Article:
France unpredictable with new formation
As you might recall, France qualified for this tournament in rather controversial circumstances, squeezing past Ireland in the playoff after finishing behind Serbia in the group phase.
The Thierry Henry handball may have slightly taken away from the wider issue at hand – the fact that France were very poor throughout qualification. Coming second in the group was not a disgrace – they only lost once, they were seven points clear of third-placed Austria, and they were up against a Serbia side that was far better than expected. But even when France won, they failed to convince. Two 1-0 wins against Lithuania and another against the Faroe Islands tells the story of the campaign.
Throughout qualification they generally stuck to a 4-2-3-1 system that was possible because in Jeremy Toulalan and Lassana Diarra they had two solid holding midfield players who formed a good partnership. But Diarra has been ruled out of the World Cup because of a stomach problem – having started 10 of the 12 qualification games, he was crucial to France’s system, and Raymond Domenech has sought to compensate for his absence by changing France’s entire system. He has decided to play Florent Malouda and Yoann Gourcuff in the centre of midfield alongside Toulalan, with two wingers and a lone striker, in a shape that has been termed 4-3-3, as outlined in an excellent article by French football expert and tactical obsessive Tom Williams:
“Playing alongside Toulalan allows Gourcuff more time on the ball to pick a pass and gives him a much better view of what’s happening ahead of him. The 4-3-3 means that he has three other notionally attacking midfielders – Malouda, (Frank) Ribéry and (Sidney) Govou – to shoulder part of the creative burden, whereas against Ireland he had been the sole offensive midfielder in the (4-2-3-1) XI. With three central midfielders France are able to recycle the ball much more effectively, enabling them to maintain an attacking presence closer to the edge of the opposition penalty area.”
Frankly, it is difficult to expand on the content of that excellent article, which sums up the problems Domenech faces very well, so instead we’ll analyse some screenshots from their pre-World Cup friendlies, and have a look at how their system operates.
Before that, it must be said that it is difficult to judge how well the shape works, because of the fact that France have elected to play pre-tournament friendlies against relatively weak sides that haven’t qualified for the World Cup. That is not to say that the performances are in some way invalid, but a recognition that in games where France dominate possession (61%, 71%, 69%) playing Malouda and Gourcuff in central midfield roles is unlikely to be much of a problem.
The difficulty may come when France are faced with a Mexico side that get plenty of men forward and retain possession excellently, or a Uruguay side that string five across the middle and also have a forward dropping deep, which might force Malouda and Gourcuff into primarily defensive roles.
One final point before the images – Domenech has played the same system and the same starting XI in all three of his pre-World Cup friendlies, suggesting that the team is nailed-on to start the first game against Uruguay – although the results of the friendlies have been disappointing – a narrow 2-1 win over Costa Rica, a 1-1 draw with Tunisia, and a 1-0 defeat to China.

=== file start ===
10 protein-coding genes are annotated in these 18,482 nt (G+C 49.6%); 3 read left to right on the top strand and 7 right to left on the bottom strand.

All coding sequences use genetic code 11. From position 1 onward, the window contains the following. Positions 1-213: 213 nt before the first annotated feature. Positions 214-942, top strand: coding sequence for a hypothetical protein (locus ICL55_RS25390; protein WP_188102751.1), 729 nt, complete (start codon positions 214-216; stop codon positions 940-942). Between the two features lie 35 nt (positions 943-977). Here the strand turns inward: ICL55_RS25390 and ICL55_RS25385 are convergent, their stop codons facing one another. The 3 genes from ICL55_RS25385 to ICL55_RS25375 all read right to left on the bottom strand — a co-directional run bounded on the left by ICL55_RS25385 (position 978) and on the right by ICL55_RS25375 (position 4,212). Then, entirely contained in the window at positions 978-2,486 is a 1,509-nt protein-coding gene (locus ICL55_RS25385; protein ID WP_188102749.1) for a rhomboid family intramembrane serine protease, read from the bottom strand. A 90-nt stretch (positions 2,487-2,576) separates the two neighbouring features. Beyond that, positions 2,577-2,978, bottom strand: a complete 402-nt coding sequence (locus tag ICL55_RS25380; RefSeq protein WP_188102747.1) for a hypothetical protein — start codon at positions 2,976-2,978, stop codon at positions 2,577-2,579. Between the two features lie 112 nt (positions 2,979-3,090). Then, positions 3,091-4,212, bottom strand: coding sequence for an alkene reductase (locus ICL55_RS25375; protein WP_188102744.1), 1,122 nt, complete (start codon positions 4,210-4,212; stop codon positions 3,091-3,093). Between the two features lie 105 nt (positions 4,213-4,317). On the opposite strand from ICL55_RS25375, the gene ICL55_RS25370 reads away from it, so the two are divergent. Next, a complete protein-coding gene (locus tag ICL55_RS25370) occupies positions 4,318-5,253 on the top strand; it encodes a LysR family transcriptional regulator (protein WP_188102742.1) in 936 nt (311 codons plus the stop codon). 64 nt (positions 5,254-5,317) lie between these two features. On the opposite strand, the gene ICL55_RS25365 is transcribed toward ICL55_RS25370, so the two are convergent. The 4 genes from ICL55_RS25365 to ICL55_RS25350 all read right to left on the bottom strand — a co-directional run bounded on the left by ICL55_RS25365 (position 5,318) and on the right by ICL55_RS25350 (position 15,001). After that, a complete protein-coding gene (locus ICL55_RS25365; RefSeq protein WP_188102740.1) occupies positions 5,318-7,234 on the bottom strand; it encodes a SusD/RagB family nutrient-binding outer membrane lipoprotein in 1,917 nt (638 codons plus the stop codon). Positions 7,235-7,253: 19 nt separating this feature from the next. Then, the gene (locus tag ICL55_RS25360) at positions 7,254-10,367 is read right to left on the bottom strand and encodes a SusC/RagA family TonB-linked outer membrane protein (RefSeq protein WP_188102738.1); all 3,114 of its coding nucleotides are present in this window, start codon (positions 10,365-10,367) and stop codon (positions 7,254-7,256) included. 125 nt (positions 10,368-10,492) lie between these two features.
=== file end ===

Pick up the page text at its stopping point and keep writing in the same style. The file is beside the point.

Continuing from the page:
The basic shape
France’s new system has been widely described as a 4-3-3, but could equally be termed as a 4-1-4-1. The above shot shows France not in possession; Frank Ribery and Sidney Govou drop level with Florent Malouda and Yoann Gourcuff (blue). Nicolas Anelka is the lone striker (pink) and Jeremy Toulalan takes up a deep position behind the four midfielders.
The same situation can be observed above. There is nothing unusual about the wingers in a 4-3-3 having to drop into a defensive role when not in possession, nor about one man in the three-man midfield playing deeper than the other two. However, the wingers do have a much deeper starting position than you would expect to find in a 4-3-3, whilst Toulalan clearly plays much more withdrawn role to his two midfield colleagues, and gets forward less.
The lone striker
As he does when playing upfront alone for Chelsea, Nicolas Anelka looks to drop deep in something approaching a false nine role. Above, marked in pink, he drags one centre-back out of position as he comes towards the ball, but no France player naturally exploits the space – Govou sticks to the wide-right position, whilst Ribery rarely makes off-the-ball runs towards the centre.
Florent Malouda has admitted that a place in a central midfield three does not suit him, and he tends to drift towards his preferred left-sided position anyway. This can cause a bit of congestion on the left flank for France – with Patrice Evra (green), Malouda (blue) and Ribery (yellow) all looking to work in a similar position when France counter.
This shows why Malouda (in blue) dislikes his position – he is often forced to pick the ball up in the middle of his own half, a long way away from being able to influence the game in the final third.
Toulalan as a centre-half?
Finally, Toulalan (in red) occasionally looks to become a centre-half and drop between the central defenders (in purple), allowing the full-backs (in green) to push on. This seemed to happen less frequently in France’s recent friendly defeat to China; although in theory the situation works well in defence – with two attacking full-backs and two centre-backs comfortable on the ball and not alien to playing at full-back – the next ball becomes difficult, as neither Gourcuff nor Malouda naturally come deep to receive a pass from Toulalan, as shown by the fact neither are within 25 yards of him in this shot.France unpredictable with new formation